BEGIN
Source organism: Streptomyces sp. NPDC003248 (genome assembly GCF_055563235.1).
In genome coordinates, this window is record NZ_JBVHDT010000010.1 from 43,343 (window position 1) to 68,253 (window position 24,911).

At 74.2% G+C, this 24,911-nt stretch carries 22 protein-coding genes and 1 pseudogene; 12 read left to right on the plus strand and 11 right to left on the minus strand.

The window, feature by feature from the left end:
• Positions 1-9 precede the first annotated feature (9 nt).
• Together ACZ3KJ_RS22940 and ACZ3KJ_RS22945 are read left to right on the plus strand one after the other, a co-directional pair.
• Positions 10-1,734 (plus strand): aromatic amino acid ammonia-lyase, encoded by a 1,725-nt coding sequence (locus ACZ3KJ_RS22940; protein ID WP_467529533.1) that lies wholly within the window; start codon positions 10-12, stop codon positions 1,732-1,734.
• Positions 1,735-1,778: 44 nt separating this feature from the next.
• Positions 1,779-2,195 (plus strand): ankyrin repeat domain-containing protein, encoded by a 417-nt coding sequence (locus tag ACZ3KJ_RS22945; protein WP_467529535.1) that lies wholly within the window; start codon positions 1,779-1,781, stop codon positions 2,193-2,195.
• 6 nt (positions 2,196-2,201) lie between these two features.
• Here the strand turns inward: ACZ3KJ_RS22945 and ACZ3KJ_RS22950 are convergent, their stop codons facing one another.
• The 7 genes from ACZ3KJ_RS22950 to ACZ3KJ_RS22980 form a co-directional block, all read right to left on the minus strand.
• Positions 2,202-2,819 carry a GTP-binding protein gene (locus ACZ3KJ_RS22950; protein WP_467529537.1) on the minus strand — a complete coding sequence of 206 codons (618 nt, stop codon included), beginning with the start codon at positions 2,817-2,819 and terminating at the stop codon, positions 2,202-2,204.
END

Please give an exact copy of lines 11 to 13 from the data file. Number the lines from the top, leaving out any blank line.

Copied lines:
• Here the strand turns inward: ACZ3KJ_RS22945 and ACZ3KJ_RS22950 are convergent, their stop codons facing one another.
• The 7 genes from ACZ3KJ_RS22950 to ACZ3KJ_RS22980 form a co-directional block, all read right to left on the minus strand.
• Positions 2,202-2,819 carry a GTP-binding protein gene (locus ACZ3KJ_RS22950; protein WP_467529537.1) on the minus strand — a complete coding sequence of 206 codons (618 nt, stop codon included), beginning with the start codon at positions 2,817-2,819 and terminating at the stop codon, positions 2,202-2,204.